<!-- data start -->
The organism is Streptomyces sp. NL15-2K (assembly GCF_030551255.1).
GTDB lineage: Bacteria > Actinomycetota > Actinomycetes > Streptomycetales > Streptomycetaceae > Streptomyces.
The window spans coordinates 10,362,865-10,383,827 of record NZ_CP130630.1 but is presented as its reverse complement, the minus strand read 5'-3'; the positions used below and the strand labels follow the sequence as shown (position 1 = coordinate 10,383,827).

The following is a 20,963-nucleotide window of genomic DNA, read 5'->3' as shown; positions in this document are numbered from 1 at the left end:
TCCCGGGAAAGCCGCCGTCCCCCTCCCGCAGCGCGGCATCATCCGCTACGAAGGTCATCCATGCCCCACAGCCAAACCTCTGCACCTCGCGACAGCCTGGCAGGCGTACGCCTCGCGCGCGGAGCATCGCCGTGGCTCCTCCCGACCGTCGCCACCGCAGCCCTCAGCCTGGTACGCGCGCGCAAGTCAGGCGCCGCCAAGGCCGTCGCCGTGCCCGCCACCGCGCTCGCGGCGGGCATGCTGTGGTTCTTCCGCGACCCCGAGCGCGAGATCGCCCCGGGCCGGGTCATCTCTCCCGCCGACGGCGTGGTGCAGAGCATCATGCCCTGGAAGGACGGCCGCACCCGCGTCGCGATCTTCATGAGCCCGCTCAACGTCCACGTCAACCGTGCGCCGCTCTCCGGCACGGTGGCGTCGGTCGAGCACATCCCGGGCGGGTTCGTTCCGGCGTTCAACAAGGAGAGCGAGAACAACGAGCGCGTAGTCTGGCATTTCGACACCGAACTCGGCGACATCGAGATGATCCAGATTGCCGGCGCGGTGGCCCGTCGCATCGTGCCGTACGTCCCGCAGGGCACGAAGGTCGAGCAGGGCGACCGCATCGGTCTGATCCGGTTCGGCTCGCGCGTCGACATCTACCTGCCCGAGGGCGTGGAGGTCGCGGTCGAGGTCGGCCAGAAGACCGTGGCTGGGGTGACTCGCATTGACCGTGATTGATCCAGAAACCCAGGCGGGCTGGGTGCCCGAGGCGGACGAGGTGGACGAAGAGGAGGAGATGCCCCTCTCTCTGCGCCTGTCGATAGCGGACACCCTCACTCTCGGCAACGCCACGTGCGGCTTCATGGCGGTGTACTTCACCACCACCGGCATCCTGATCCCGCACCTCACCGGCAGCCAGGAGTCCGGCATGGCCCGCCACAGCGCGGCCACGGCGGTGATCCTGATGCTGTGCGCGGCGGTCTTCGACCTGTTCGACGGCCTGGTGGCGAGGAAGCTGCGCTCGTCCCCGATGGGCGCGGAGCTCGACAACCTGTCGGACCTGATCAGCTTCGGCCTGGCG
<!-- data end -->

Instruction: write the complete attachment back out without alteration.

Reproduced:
The organism is Streptomyces sp. NL15-2K (assembly GCF_030551255.1).
GTDB lineage: Bacteria > Actinomycetota > Actinomycetes > Streptomycetales > Streptomycetaceae > Streptomyces.
The window spans coordinates 10,362,865-10,383,827 of record NZ_CP130630.1 but is presented as its reverse complement, the minus strand read 5'-3'; the positions used below and the strand labels follow the sequence as shown (position 1 = coordinate 10,383,827).

The following is a 20,963-nucleotide window of genomic DNA, read 5'->3' as shown; positions in this document are numbered from 1 at the left end:
TCCCGGGAAAGCCGCCGTCCCCCTCCCGCAGCGCGGCATCATCCGCTACGAAGGTCATCCATGCCCCACAGCCAAACCTCTGCACCTCGCGACAGCCTGGCAGGCGTACGCCTCGCGCGCGGAGCATCGCCGTGGCTCCTCCCGACCGTCGCCACCGCAGCCCTCAGCCTGGTACGCGCGCGCAAGTCAGGCGCCGCCAAGGCCGTCGCCGTGCCCGCCACCGCGCTCGCGGCGGGCATGCTGTGGTTCTTCCGCGACCCCGAGCGCGAGATCGCCCCGGGCCGGGTCATCTCTCCCGCCGACGGCGTGGTGCAGAGCATCATGCCCTGGAAGGACGGCCGCACCCGCGTCGCGATCTTCATGAGCCCGCTCAACGTCCACGTCAACCGTGCGCCGCTCTCCGGCACGGTGGCGTCGGTCGAGCACATCCCGGGCGGGTTCGTTCCGGCGTTCAACAAGGAGAGCGAGAACAACGAGCGCGTAGTCTGGCATTTCGACACCGAACTCGGCGACATCGAGATGATCCAGATTGCCGGCGCGGTGGCCCGTCGCATCGTGCCGTACGTCCCGCAGGGCACGAAGGTCGAGCAGGGCGACCGCATCGGTCTGATCCGGTTCGGCTCGCGCGTCGACATCTACCTGCCCGAGGGCGTGGAGGTCGCGGTCGAGGTCGGCCAGAAGACCGTGGCTGGGGTGACTCGCATTGACCGTGATTGATCCAGAAACCCAGGCGGGCTGGGTGCCCGAGGCGGACGAGGTGGACGAAGAGGAGGAGATGCCCCTCTCTCTGCGCCTGTCGATAGCGGACACCCTCACTCTCGGCAACGCCACGTGCGGCTTCATGGCGGTGTACTTCACCACCACCGGCATCCTGATCCCGCACCTCACCGGCAGCCAGGAGTCCGGCATGGCCCGCCACAGCGCGGCCACGGCGGTGATCCTGATGCTGTGCGCGGCGGTCTTCGACCTGTTCGACGGCCTGGTGGCGAGGAAGCTGCGCTCGTCCCCGATGGGCGCGGAGCTCGACAACCTGTCGGACCTGATCAGCTTCGGCCTGGCG